For the past several years, Elizabeth Peyton has focused her artistic activity on the genre of portraiture. Her subjects are often historical figures such as Napoleon, Queen Elizabeth, or Ludwig II of Bavaria. The majority of her portraits, however–and those for which she has gained the most recognition–pay homage to icons from popular culture such as Marlon Brando, John Lennon, Sex Pistols bassist Sid Vicious, and Kurt Cobain, the late lead singer of the rock band Nirvana, who took his life in spring 1994. These small-scale paintings and drawings, which are often based on publicity photographs or music videos, are rendered as private, idiosyncratic images that resonate with a sense of love-struck teen angst and nostalgic mourning.
Peyton’s drawings first gained recognition with an exhibition at the infamous Chelsea Hotel in New York, an establishment that has long served as a home to artists and celebrities and sometimes been the site of notorious deaths. Viewing Peyton’s show at the hotel involved obtaining a key to Room 828 from the concierge and entering a small room with a single bed where 21 small drawings in found frames decorated the walls.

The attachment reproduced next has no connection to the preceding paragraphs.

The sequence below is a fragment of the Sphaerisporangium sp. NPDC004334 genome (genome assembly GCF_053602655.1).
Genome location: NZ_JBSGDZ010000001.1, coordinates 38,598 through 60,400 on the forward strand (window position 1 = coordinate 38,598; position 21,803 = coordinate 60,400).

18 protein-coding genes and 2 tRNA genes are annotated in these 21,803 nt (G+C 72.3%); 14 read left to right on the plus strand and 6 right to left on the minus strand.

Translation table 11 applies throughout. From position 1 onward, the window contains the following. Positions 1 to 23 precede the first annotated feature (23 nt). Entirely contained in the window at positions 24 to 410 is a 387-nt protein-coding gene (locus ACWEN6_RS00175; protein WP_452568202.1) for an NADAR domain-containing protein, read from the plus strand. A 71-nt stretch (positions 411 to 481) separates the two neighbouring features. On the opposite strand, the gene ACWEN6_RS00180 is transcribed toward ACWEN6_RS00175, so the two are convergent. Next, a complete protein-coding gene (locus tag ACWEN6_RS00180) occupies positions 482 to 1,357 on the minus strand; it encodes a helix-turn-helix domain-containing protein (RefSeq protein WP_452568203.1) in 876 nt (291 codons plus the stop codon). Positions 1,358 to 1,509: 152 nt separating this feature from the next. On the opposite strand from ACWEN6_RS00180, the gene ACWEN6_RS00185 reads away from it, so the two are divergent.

Peyton’s work demonstrates the artist’s deep involvement with youth culture and the pop icons who have become immortalized as figureheads of a generation.